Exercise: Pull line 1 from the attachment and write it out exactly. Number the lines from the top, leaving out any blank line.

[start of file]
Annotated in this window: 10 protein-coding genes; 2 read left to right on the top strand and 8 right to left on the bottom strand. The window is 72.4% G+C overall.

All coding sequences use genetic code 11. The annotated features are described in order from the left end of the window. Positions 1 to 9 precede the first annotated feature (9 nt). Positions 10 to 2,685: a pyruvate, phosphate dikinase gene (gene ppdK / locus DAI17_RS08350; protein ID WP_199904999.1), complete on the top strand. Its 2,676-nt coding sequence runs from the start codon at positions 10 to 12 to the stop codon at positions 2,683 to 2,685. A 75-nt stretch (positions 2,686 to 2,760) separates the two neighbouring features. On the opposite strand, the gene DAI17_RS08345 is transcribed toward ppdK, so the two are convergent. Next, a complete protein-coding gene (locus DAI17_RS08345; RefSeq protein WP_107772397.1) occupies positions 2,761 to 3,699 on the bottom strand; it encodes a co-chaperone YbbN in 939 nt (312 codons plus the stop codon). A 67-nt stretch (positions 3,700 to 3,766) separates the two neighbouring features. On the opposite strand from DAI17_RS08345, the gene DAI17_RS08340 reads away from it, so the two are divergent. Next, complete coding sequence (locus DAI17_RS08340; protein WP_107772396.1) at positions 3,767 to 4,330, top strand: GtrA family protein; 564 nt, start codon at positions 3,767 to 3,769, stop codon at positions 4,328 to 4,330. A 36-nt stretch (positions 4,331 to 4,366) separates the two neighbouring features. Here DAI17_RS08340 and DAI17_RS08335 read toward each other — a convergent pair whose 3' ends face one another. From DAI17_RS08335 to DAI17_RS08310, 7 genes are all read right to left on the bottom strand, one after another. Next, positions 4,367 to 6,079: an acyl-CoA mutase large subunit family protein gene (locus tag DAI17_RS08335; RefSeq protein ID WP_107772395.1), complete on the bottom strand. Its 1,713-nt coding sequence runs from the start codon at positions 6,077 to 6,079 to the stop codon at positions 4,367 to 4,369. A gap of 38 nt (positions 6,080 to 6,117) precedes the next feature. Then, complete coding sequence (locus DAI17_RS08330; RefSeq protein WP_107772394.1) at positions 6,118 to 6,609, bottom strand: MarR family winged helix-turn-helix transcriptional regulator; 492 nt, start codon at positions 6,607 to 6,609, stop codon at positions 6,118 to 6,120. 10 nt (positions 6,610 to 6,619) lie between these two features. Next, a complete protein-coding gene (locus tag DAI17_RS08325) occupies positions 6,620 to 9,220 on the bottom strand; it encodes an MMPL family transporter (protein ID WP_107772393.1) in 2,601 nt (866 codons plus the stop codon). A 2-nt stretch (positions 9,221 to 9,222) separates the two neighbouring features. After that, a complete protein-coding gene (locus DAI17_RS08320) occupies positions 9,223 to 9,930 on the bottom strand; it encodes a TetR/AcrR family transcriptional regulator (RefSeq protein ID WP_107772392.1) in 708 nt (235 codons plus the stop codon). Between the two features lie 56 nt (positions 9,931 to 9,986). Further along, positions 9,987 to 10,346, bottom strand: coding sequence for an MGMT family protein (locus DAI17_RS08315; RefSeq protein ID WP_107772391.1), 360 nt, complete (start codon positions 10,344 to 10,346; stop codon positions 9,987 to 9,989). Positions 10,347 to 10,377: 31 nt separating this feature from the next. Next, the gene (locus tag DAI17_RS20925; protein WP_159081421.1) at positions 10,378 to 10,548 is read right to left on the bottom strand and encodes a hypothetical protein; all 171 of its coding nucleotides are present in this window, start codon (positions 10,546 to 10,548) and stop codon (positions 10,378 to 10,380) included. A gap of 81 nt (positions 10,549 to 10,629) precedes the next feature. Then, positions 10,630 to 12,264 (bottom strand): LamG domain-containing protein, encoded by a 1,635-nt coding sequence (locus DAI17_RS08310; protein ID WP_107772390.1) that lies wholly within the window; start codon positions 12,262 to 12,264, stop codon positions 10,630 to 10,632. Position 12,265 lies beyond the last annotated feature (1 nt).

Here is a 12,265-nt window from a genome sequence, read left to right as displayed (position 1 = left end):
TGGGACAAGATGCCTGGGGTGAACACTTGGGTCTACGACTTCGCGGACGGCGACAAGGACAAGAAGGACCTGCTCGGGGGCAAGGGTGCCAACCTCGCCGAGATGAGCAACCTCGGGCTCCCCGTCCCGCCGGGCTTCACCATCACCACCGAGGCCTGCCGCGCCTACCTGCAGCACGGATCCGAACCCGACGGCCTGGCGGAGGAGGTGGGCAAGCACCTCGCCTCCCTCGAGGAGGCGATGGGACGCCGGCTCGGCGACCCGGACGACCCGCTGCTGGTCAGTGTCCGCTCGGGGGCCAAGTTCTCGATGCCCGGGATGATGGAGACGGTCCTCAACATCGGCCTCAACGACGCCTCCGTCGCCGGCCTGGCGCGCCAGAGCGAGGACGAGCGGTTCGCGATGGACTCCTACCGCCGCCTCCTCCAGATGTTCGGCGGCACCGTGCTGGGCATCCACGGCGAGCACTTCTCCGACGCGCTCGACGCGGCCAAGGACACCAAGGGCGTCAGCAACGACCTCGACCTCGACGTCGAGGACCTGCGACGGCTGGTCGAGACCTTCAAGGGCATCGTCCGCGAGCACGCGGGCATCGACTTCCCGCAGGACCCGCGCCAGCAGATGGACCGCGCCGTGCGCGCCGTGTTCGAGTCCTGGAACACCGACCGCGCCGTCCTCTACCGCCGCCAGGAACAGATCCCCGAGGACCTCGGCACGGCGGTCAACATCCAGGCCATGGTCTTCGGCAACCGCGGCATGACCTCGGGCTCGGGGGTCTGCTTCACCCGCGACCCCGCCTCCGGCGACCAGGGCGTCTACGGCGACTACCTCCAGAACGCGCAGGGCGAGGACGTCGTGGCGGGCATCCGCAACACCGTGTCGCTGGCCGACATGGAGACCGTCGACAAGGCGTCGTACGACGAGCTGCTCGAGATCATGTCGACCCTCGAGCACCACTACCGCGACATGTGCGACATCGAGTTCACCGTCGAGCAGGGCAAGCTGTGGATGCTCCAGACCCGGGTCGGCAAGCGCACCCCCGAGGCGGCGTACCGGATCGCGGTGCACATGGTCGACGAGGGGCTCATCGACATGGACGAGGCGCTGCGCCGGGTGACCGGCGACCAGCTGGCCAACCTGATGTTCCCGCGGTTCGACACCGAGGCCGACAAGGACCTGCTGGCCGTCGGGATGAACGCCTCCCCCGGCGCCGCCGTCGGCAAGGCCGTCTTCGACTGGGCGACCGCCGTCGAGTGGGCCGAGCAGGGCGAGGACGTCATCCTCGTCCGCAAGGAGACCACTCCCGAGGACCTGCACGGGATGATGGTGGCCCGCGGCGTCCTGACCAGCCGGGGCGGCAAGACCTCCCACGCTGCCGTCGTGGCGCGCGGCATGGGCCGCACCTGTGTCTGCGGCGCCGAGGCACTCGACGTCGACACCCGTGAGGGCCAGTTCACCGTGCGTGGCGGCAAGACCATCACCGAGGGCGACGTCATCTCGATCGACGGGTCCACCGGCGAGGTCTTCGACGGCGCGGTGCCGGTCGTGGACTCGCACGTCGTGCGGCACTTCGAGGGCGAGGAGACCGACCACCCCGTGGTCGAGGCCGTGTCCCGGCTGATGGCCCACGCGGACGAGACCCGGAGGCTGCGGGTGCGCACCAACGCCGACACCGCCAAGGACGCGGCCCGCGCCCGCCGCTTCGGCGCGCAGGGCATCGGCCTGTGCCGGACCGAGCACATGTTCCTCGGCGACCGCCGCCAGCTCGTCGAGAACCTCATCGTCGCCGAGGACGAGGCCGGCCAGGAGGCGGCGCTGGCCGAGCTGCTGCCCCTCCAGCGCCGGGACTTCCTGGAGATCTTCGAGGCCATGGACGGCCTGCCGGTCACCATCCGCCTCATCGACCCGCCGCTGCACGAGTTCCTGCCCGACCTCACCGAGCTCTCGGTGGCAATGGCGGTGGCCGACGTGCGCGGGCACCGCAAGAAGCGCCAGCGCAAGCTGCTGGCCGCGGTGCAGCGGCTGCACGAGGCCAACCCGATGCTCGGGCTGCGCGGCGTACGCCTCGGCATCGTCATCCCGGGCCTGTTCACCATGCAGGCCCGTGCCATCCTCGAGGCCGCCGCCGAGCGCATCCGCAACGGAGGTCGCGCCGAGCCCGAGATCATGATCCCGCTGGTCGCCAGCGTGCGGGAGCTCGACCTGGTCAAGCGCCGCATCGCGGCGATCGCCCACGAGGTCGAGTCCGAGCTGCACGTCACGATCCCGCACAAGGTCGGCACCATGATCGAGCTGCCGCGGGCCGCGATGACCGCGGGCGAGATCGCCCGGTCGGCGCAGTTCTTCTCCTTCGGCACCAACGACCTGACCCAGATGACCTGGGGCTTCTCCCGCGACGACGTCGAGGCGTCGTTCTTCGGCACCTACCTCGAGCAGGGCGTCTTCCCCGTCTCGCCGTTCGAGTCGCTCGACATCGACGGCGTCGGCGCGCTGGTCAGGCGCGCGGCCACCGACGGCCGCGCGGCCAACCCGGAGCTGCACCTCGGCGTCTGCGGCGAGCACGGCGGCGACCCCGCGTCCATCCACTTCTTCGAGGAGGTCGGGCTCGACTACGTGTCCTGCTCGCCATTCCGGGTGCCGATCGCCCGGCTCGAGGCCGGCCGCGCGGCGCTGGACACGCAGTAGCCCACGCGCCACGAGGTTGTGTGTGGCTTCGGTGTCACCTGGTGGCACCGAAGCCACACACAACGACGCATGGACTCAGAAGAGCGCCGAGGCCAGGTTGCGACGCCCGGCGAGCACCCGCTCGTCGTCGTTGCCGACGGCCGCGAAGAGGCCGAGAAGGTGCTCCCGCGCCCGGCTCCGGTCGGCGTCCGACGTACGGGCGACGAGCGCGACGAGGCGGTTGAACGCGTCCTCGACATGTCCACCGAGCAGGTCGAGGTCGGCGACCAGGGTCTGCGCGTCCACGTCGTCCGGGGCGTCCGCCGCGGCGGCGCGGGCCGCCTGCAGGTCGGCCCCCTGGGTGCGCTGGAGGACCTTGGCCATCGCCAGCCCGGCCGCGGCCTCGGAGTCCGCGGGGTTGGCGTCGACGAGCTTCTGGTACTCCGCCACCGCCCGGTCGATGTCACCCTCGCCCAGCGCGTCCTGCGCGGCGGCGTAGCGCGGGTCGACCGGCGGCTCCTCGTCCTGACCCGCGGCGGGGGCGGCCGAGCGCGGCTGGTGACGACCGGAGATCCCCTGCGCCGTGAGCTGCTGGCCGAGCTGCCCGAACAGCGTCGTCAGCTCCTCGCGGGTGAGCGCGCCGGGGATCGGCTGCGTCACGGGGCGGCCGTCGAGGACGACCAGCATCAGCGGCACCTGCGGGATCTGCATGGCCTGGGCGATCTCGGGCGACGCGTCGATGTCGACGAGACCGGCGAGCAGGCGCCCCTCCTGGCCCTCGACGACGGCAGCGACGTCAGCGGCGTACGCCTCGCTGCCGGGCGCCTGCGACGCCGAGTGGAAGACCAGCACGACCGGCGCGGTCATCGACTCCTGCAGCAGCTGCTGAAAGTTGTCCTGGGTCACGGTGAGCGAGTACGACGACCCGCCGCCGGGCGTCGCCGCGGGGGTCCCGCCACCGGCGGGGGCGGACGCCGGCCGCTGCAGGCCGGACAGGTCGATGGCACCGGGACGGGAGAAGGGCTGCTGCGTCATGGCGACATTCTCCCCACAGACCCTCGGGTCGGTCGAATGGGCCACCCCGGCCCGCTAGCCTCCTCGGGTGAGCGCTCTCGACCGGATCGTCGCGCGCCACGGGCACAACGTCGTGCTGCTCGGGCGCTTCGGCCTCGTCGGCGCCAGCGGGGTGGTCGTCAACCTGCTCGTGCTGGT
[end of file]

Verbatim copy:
Annotated in this window: 10 protein-coding genes; 2 read left to right on the top strand and 8 right to left on the bottom strand. The window is 72.4% G+C overall.